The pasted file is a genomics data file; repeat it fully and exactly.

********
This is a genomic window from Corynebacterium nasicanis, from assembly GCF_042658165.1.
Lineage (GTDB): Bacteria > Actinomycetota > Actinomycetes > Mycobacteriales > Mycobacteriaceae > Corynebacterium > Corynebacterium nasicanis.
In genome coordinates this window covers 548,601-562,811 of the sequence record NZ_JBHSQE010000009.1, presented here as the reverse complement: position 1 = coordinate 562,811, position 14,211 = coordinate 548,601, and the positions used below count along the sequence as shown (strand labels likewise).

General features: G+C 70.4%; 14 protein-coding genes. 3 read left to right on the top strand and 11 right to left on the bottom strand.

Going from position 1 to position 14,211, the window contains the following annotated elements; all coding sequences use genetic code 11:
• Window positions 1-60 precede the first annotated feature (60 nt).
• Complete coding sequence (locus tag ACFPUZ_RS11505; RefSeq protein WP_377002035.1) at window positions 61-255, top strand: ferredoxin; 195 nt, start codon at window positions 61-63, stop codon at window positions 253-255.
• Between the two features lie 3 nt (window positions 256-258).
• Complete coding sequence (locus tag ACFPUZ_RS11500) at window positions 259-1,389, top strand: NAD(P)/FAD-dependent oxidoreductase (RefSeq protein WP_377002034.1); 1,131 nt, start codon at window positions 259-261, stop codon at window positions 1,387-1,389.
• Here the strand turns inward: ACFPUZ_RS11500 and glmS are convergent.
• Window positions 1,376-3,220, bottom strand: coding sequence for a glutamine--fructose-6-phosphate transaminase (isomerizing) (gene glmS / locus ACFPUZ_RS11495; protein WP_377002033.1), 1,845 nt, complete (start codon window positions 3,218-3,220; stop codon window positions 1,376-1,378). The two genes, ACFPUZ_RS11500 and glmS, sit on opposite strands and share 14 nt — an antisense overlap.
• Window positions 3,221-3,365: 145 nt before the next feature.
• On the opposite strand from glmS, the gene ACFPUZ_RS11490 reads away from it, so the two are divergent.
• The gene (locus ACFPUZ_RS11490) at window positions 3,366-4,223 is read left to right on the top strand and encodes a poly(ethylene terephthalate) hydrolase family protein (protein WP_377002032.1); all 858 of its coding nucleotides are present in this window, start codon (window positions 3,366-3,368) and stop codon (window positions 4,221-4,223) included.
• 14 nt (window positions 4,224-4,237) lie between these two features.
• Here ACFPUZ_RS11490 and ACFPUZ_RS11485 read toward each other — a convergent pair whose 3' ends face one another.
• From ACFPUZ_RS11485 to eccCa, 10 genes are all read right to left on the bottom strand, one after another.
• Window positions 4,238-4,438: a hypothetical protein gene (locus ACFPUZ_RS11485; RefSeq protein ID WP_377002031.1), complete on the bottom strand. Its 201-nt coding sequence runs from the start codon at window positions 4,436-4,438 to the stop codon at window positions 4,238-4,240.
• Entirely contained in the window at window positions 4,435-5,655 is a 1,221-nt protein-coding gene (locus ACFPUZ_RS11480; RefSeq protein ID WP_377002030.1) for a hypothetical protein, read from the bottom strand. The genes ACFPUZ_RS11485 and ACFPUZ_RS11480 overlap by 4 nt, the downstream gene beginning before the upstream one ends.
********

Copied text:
This is a genomic window from Corynebacterium nasicanis, from assembly GCF_042658165.1.
Lineage (GTDB): Bacteria > Actinomycetota > Actinomycetes > Mycobacteriales > Mycobacteriaceae > Corynebacterium > Corynebacterium nasicanis.
In genome coordinates this window covers 548,601-562,811 of the sequence record NZ_JBHSQE010000009.1, presented here as the reverse complement: position 1 = coordinate 562,811, position 14,211 = coordinate 548,601, and the positions used below count along the sequence as shown (strand labels likewise).

General features: G+C 70.4%; 14 protein-coding genes. 3 read left to right on the top strand and 11 right to left on the bottom strand.

Going from position 1 to position 14,211, the window contains the following annotated elements; all coding sequences use genetic code 11:
• Window positions 1-60 precede the first annotated feature (60 nt).
• Complete coding sequence (locus tag ACFPUZ_RS11505; RefSeq protein WP_377002035.1) at window positions 61-255, top strand: ferredoxin; 195 nt, start codon at window positions 61-63, stop codon at window positions 253-255.
• Between the two features lie 3 nt (window positions 256-258).
• Complete coding sequence (locus tag ACFPUZ_RS11500) at window positions 259-1,389, top strand: NAD(P)/FAD-dependent oxidoreductase (RefSeq protein WP_377002034.1); 1,131 nt, start codon at window positions 259-261, stop codon at window positions 1,387-1,389.
• Here the strand turns inward: ACFPUZ_RS11500 and glmS are convergent.
• Window positions 1,376-3,220, bottom strand: coding sequence for a glutamine--fructose-6-phosphate transaminase (isomerizing) (gene glmS / locus ACFPUZ_RS11495; protein WP_377002033.1), 1,845 nt, complete (start codon window positions 3,218-3,220; stop codon window positions 1,376-1,378). The two genes, ACFPUZ_RS11500 and glmS, sit on opposite strands and share 14 nt — an antisense overlap.
• Window positions 3,221-3,365: 145 nt before the next feature.
• On the opposite strand from glmS, the gene ACFPUZ_RS11490 reads away from it, so the two are divergent.
• The gene (locus ACFPUZ_RS11490) at window positions 3,366-4,223 is read left to right on the top strand and encodes a poly(ethylene terephthalate) hydrolase family protein (protein WP_377002032.1); all 858 of its coding nucleotides are present in this window, start codon (window positions 3,366-3,368) and stop codon (window positions 4,221-4,223) included.
• 14 nt (window positions 4,224-4,237) lie between these two features.
• Here ACFPUZ_RS11490 and ACFPUZ_RS11485 read toward each other — a convergent pair whose 3' ends face one another.
• From ACFPUZ_RS11485 to eccCa, 10 genes are all read right to left on the bottom strand, one after another.
• Window positions 4,238-4,438: a hypothetical protein gene (locus ACFPUZ_RS11485; RefSeq protein ID WP_377002031.1), complete on the bottom strand. Its 201-nt coding sequence runs from the start codon at window positions 4,436-4,438 to the stop codon at window positions 4,238-4,240.
• Entirely contained in the window at window positions 4,435-5,655 is a 1,221-nt protein-coding gene (locus ACFPUZ_RS11480; RefSeq protein ID WP_377002030.1) for a hypothetical protein, read from the bottom strand. The genes ACFPUZ_RS11485 and ACFPUZ_RS11480 overlap by 4 nt, the downstream gene beginning before the upstream one ends.